It has been beloved by everyone from the philosopher Confucius to Meghan, Duchess of Sussex. It has become a symbol of mighty opposites – male and female, war and peace – and a perennial tribute to beauty’s infinite variety and mystery.
And while it is native to Asia, Europe and western North America — with late bloomers basking in the long sunlit hours of Alaska mid to late summer — this is the peony’s moment in WAG country.
On May 9, the Friends of the Rockefeller State Park Preserve in Pleasantville will host its 2019 Peony Celebration. A fundraiser for the organization and projects in the preserve, the evening will feature a fine art exhibit and a flower show presented by gardening clubs under a tent in the visitors center courtyard at the entrance to the preserve.
There you will find the Tree Peony Garden, teeming with 500 peonies in crimson, mauve, hot pink, white and pale yellow for a brief but stunning moment from about the first week in May through Mother’s Day. The shrubs were given to the United States by Yatsuka Cho, a town in Shimane Prefecture in southern Japan, as a gesture of healing and solidarity after Sept. 11.
Flowers, of course, have always been a source of comfort and refreshment for the spirit. But the peony seems particularly suited to its role as a floral bridge over troubled water. In Serbia, red peonies are said to memorialize the Serbians fallen in the Battle of Kosovo (June 1389) between the defending Serbs and the invading forces of the Ottoman Empire. The bloom’s very name represents a resolution of conflict. The ancient Greeks were fond of associating flowers with tragic mythological figures — think of the solipsistic Narcissus, pining away for his own reflected beauty, and the tender Hyacinth, lover of the sun god Apollo, killed by the jealous West Wind, Zephyrus. So it is with the peony, whose name comes from Paean, from which we get our word for a “hymn of praise.” Paean was a student of one of Apollo’s sons, Asclepius, the god of medicine. But though he was a compassionate physician, Asclepius was not above being jealous of Paean — perhaps because “Paean,” meaning “the healer,” was also an epithet of Apollo and Asclepius. (Subsequently, the Romans called hymns to Apollo “paeans.”)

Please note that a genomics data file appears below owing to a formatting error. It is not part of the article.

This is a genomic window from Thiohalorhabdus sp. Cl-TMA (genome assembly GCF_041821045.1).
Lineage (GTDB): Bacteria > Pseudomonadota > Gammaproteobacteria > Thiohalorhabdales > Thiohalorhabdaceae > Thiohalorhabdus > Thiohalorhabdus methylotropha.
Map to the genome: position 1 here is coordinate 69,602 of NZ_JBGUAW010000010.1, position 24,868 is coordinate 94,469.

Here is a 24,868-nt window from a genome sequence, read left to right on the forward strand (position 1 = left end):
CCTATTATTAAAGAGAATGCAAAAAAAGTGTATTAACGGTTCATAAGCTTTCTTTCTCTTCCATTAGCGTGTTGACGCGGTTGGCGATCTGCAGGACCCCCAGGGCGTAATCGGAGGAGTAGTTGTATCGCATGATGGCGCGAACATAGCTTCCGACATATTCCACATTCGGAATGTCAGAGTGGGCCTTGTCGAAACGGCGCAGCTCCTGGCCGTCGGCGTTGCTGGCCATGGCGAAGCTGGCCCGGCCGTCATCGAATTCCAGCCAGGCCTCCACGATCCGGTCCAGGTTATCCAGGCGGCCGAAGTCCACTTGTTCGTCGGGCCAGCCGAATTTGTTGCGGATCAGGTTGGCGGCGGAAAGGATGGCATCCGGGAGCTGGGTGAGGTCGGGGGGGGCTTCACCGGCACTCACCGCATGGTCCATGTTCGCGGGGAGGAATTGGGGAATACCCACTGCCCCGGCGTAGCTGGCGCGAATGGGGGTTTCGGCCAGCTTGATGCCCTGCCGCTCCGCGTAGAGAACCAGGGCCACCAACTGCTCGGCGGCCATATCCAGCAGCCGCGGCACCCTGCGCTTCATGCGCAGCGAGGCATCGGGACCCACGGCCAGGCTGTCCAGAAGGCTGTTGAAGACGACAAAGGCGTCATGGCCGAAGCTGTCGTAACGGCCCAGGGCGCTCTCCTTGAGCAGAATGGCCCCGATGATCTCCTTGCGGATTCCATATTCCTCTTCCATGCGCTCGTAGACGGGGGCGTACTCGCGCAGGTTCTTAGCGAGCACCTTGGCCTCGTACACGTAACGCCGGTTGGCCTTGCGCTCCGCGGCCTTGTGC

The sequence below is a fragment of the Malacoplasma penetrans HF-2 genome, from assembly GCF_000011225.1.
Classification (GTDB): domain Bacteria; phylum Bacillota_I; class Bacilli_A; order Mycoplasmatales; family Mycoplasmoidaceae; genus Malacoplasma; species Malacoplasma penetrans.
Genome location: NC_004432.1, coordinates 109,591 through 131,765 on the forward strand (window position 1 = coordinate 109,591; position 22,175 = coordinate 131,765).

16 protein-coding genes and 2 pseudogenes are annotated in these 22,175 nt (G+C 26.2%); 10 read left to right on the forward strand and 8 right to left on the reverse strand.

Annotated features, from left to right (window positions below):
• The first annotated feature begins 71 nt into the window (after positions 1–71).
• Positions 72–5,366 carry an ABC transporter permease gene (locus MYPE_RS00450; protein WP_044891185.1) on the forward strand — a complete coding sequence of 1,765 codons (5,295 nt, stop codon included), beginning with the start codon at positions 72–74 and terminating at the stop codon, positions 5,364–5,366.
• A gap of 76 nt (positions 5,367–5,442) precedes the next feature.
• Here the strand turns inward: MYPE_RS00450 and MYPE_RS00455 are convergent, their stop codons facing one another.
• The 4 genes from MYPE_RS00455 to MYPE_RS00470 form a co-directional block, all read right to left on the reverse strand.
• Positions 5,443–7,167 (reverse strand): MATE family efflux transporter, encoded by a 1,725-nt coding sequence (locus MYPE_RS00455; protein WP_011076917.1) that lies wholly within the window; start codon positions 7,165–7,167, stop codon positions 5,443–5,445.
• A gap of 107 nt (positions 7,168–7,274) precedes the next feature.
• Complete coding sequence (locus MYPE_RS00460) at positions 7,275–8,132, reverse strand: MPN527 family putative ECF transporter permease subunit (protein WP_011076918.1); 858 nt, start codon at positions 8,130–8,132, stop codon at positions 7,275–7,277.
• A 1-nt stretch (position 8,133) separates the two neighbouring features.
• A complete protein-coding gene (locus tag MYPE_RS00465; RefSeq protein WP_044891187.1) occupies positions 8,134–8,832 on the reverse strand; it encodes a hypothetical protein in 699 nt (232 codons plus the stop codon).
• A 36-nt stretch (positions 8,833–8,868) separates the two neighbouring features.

In any event, Zeus — king of the Olympian gods, father of Apollo and grandfather of Asclepius — turned Paean into a peony so he would be protected.
Simultaneously, the Chinese were cultivating the peony — whose approximately 35 species can be either herbaceous perennial plants or woody shrubs — for its medicinal and culinary properties. The philosopher Confucius was said to eat nothing that was not flavored by peonies. Soon peony fever spread from the imperial gardens of China to Japan, which developed a number of species. Ultimately, some of the Asian cousins made their way to Europe — with the tree peony being planted in Kew Gardens in London in 1789 and intense cultivation taking off in the 19th century.
Today, the peony is also a bridge between East and West as it remains the de facto official flower of China (and the state flower of Indiana), while the Netherlands, land of the tulip, nonetheless is the top producer of cut stems, selling 50 million a year — with the pink, cabbage-like Sarah Bernhardt, named for the incandescent 19th-century French actress, the most popular (more than 20 million stems).
From the Bernhardt to the buttercup-ful daurica to the poppy-like tenuifolia, the peony enchants with its variety of textures and pastel and jewel-like colors. No wonder it has been a favorite of artists, including the 18th-century Italian Jesuit Giuseppe Castiglione, who painted in the court of China’s Qianlong Emperor; Pierre-Joseph Redouté, the Napoleonic botanical painter better-known for his roses; French Impressionist Pierre-Auguste Renoir; and Japanese woodblock print master Utagawa Kuniyoshi, whose paintings of warriors with peony tattoos gave the flower a breezy masculinity and reconnected it with its early militaristic roots.
In the design world, the peony has had a more traditionally feminine energy. Barnes & Noble has carried throw pillows featuring botanical prints of the bloom and couturier Monique Lhuillier has used peachy pink ones in her silk flower collections for Pottery Barn, while the delicately sweet scent has inspired a 2015 collaboration between the New York Botanical Garden and Chesapeake Bay Candle as well as the Markle Sparkle Candle in honor of the former Meghan Markle, Duchess of Sussex, and Jo Malone’s Peony & Blush Suede fragrance.
For many, the evanescent peony is personal. “I can’t remember a time that I didn’t love this glorious flower,” says Ronni Diamondstein, a writer and award-winning photographer who lives in Chappaqua and has written for WAG, among other publications. “My fondness is attached to a memory that I can still picture today. We had peonies in our garden when I was a child. They bloomed in June just in time for my mother to pin a delicate blossom on me for my birthday, which she did every year. To this day whether pale pink, bubblegum or coral charm, I fill my home with beautiful bouquets of a much beloved flower through their season and especially on my birthday.”
For lovers of the peony — blossom of transformation — every day is a birthday.
The 2019 Peony Celebration at Rockefeller State Park Preserve in Pleasantville on May 9 from 6 to 9 p.m. includes a Champagne toast, cocktails, savory food and a silent auction. Tickets are $125. For more, visit friendsrock.org.